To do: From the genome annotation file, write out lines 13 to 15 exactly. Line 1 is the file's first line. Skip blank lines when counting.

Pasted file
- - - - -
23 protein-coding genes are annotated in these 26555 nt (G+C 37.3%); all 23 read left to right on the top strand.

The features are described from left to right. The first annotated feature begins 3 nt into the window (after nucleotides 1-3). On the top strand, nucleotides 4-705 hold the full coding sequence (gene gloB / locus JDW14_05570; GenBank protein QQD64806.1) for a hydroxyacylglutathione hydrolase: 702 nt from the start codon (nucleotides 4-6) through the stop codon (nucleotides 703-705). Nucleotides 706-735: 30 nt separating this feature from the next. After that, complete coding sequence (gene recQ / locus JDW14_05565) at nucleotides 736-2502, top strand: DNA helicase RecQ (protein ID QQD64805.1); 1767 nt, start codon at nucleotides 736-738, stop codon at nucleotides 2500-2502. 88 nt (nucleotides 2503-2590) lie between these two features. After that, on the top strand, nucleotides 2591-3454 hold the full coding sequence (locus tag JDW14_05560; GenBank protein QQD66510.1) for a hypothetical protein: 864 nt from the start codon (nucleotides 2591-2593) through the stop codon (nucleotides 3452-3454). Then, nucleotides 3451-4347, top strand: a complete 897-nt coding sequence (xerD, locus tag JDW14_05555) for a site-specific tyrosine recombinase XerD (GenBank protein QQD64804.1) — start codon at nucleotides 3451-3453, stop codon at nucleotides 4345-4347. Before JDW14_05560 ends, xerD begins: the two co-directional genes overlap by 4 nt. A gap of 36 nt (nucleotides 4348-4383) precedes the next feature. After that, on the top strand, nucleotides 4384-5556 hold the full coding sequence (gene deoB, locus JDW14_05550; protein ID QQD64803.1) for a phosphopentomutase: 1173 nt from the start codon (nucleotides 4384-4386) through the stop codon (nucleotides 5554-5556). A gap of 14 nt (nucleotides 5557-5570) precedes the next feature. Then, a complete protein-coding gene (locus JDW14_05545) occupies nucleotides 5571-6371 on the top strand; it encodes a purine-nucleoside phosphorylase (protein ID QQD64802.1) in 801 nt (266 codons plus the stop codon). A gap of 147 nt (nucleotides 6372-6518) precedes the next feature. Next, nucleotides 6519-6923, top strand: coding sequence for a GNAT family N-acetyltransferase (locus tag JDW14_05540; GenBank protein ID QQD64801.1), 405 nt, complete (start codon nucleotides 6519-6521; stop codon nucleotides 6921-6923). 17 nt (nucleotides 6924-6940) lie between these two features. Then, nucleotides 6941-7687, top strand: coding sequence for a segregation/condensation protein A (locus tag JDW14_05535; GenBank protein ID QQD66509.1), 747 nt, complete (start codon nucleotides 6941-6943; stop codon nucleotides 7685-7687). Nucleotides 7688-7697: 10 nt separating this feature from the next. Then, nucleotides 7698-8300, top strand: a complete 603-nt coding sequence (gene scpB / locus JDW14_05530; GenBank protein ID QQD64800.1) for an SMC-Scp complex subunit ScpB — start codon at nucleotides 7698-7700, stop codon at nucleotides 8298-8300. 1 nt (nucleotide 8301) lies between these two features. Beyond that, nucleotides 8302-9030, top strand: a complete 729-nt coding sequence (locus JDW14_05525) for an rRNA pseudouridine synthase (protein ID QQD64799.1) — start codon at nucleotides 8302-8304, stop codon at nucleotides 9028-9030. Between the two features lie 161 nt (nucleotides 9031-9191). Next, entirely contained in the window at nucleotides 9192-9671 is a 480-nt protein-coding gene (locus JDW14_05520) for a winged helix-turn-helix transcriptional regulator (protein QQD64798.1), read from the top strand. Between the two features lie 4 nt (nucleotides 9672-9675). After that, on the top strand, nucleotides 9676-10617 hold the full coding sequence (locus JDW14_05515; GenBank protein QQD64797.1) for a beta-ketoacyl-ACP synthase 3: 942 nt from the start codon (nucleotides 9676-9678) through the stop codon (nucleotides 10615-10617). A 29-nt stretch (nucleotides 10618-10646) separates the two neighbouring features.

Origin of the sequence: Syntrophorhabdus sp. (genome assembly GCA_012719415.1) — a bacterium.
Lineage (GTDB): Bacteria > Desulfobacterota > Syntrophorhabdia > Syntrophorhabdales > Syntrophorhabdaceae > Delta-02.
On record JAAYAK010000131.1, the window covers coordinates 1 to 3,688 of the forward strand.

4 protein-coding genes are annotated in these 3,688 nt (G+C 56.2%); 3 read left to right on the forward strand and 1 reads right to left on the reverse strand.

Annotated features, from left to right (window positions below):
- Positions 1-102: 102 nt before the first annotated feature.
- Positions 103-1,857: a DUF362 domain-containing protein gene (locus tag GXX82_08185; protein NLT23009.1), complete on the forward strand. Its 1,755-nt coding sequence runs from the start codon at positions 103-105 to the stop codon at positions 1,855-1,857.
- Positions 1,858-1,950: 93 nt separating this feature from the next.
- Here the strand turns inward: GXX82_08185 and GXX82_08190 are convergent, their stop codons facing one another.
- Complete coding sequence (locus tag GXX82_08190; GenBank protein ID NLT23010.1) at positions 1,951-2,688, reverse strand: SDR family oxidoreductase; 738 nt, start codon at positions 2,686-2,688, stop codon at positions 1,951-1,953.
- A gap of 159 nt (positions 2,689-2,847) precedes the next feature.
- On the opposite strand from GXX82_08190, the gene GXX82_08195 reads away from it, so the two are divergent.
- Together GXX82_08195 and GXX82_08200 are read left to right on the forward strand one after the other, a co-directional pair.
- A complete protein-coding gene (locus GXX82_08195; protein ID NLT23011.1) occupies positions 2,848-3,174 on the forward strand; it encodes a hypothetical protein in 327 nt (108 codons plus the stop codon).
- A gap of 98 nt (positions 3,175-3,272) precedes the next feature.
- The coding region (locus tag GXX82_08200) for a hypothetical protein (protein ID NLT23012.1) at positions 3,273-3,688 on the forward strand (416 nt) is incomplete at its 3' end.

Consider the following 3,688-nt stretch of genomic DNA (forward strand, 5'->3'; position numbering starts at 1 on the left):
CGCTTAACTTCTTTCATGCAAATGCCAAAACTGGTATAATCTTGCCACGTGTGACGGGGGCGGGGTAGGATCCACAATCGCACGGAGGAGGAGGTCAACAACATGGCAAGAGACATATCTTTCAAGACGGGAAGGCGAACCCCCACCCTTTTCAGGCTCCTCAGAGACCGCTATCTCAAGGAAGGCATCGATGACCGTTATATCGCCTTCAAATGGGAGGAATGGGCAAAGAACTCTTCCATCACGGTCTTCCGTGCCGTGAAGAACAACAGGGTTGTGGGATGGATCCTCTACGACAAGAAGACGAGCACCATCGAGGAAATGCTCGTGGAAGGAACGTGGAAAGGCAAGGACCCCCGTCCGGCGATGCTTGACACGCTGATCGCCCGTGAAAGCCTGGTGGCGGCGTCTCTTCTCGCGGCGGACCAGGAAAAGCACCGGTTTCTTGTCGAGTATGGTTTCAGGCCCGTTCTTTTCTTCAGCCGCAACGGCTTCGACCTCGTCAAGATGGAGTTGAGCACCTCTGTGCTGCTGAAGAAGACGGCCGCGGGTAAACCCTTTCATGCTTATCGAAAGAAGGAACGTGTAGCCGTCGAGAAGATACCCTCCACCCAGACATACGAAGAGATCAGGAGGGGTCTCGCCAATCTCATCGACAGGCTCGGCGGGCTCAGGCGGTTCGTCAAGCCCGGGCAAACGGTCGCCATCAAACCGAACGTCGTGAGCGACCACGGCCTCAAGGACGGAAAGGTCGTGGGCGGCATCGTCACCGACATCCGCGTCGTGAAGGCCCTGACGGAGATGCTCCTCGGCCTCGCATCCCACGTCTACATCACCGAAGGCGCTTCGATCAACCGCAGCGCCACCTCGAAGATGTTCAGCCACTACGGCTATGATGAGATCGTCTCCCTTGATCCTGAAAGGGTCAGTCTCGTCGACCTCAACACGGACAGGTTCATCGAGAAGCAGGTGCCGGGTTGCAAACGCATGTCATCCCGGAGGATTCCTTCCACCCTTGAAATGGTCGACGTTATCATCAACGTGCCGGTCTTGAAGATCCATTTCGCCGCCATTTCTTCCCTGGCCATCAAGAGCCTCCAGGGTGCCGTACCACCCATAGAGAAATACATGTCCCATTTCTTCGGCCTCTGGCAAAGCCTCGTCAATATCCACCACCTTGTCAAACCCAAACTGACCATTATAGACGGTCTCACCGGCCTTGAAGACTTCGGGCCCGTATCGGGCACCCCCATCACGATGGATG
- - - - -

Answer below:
- A gap of 159 nt (positions 2,689-2,847) precedes the next feature.
- On the opposite strand from GXX82_08190, the gene GXX82_08195 reads away from it, so the two are divergent.
- Together GXX82_08195 and GXX82_08200 are read left to right on the forward strand one after the other, a co-directional pair.